Opaque fishery deals, corruption hamper African fisheries
Corruption on a national level is causing serious harm to African fisheries, according to Steve Trent, the founder and executive director of the Environmental Justice Foundation.
Speaking at SeaWeb Seafood Summit in Barcelona, Spain on 20 June, Trent said too many African nations sell fishing rights on the cheap in corrupt, opaque deals. As a result, African fisheries have faced increased pressure from industrial-sized trawlers sucking up fish offshore, squeezing supply in local waters.
Most of these “unique purpose vessels” are built and operated by Chinese companies, and while they fly the flag of Guinea, much of the fisheries products – and their value – lands in China, Trent said.
To combat this issue, Trent called for the creation of a public registry of vessels to allow the public to “drill down into the data and follow the product.”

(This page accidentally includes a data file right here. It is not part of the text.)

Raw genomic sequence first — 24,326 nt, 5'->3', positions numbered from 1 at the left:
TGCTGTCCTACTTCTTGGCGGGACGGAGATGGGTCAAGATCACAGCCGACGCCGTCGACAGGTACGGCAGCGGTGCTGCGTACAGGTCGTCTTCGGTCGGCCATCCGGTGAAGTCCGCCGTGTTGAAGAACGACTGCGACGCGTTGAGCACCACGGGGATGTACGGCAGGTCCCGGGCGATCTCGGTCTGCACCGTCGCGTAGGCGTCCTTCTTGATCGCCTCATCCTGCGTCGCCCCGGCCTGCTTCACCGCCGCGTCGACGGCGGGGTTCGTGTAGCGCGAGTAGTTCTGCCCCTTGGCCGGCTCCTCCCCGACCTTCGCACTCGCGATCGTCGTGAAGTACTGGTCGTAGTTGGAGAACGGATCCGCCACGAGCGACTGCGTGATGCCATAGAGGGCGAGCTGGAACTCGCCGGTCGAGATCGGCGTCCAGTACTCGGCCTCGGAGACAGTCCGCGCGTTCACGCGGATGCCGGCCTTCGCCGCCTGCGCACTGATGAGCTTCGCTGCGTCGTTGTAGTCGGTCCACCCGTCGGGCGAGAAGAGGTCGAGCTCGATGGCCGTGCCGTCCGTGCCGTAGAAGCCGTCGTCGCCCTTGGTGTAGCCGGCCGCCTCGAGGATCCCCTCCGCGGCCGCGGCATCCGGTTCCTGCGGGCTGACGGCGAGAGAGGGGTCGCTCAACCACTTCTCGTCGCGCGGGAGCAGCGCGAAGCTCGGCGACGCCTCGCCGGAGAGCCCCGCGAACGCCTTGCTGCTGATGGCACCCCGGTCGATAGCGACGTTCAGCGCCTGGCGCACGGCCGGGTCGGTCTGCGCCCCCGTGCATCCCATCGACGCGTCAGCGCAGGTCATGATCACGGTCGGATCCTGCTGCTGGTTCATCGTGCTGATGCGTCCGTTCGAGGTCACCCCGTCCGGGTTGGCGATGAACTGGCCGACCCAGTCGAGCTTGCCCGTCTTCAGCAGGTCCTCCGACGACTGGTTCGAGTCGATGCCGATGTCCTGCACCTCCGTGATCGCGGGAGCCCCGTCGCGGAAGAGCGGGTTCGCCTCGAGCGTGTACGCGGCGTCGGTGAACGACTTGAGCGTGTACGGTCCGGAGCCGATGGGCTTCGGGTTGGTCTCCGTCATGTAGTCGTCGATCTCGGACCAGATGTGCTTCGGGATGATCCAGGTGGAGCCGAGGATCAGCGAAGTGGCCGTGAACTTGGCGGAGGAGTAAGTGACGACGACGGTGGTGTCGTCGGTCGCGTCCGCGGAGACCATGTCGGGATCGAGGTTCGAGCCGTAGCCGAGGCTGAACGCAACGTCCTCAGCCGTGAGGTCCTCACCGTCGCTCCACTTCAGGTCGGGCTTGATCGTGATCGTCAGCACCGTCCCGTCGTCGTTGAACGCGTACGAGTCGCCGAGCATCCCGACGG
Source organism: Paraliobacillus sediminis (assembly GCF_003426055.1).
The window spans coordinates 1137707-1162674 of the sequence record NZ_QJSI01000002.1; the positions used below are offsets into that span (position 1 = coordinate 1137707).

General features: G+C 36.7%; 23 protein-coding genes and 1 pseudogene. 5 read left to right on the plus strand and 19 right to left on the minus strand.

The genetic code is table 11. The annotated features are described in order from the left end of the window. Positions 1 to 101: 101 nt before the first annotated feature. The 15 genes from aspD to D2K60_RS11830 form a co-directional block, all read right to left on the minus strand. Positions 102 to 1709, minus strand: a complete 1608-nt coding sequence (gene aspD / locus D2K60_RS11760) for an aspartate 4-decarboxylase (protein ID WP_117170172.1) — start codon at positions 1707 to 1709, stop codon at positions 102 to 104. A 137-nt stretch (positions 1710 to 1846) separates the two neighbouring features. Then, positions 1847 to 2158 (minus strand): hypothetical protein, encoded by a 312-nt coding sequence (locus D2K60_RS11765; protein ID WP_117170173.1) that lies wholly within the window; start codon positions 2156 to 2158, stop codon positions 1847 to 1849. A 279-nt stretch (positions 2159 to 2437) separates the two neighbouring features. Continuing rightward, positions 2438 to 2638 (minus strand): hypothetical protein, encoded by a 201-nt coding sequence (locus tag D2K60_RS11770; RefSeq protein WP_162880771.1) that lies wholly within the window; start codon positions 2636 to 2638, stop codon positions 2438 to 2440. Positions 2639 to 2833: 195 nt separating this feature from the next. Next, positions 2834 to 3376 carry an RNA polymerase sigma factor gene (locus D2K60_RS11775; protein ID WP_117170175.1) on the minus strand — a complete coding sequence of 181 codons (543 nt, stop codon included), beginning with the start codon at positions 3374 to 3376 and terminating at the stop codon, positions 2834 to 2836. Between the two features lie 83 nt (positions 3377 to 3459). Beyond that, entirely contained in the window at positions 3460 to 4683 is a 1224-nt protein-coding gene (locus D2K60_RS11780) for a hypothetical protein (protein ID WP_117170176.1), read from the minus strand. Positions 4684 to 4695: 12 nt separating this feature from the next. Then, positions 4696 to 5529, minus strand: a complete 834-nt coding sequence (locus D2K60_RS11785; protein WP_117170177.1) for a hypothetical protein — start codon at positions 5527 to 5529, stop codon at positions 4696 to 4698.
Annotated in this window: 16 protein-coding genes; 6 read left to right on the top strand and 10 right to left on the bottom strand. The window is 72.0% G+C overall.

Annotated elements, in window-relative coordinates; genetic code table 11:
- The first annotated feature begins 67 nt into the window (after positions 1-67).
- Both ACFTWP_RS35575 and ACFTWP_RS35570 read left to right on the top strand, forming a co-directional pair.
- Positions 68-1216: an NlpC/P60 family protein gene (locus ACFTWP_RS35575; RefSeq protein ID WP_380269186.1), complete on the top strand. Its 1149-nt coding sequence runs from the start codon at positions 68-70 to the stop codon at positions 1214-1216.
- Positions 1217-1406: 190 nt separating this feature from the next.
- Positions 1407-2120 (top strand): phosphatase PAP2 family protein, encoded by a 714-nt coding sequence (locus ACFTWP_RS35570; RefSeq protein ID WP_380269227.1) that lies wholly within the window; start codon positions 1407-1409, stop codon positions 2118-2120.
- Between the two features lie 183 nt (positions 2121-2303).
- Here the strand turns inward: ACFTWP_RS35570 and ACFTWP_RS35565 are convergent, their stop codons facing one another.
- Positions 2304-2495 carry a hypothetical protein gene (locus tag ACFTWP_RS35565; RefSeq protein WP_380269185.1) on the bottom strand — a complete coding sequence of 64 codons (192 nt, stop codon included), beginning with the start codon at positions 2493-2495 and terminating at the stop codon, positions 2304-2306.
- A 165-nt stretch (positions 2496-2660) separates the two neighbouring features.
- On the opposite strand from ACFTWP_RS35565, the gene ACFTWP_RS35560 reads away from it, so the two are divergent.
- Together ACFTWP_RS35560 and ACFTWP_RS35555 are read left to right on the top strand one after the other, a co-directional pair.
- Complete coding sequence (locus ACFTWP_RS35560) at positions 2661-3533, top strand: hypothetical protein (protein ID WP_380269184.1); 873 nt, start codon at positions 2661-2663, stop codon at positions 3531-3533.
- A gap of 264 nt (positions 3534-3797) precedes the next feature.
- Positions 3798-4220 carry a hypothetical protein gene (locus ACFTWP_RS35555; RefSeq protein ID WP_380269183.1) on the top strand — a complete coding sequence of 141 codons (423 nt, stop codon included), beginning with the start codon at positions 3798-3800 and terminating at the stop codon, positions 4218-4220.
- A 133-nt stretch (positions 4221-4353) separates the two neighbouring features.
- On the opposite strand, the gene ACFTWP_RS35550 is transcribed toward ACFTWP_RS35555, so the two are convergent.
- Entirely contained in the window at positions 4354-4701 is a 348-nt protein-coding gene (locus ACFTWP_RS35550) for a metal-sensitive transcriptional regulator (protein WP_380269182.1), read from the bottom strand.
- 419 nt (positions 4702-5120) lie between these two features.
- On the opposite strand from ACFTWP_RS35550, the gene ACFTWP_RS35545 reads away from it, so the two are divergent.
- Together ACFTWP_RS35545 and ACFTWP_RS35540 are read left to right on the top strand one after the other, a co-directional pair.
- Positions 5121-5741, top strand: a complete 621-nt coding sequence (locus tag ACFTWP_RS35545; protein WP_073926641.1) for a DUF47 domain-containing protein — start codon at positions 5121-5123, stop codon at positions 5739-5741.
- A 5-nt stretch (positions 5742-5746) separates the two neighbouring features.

Gaoussou Greye, the president of the Confédération Africaine des Organisations de Pêche artisanale (CAOPA), which represents African artisanal fisheries in the three countries of Guinea, Mauritania, and Senegal, also spoke at SeaWeb.
He said deals with fishing companies based in the European Union have the benefit of producing detailed published data, he said.
“We don’t have any data from the deals done with Chinese and Korean companies,” Greye said.
Photo courtesy Pierre Gleizes / Greenpeace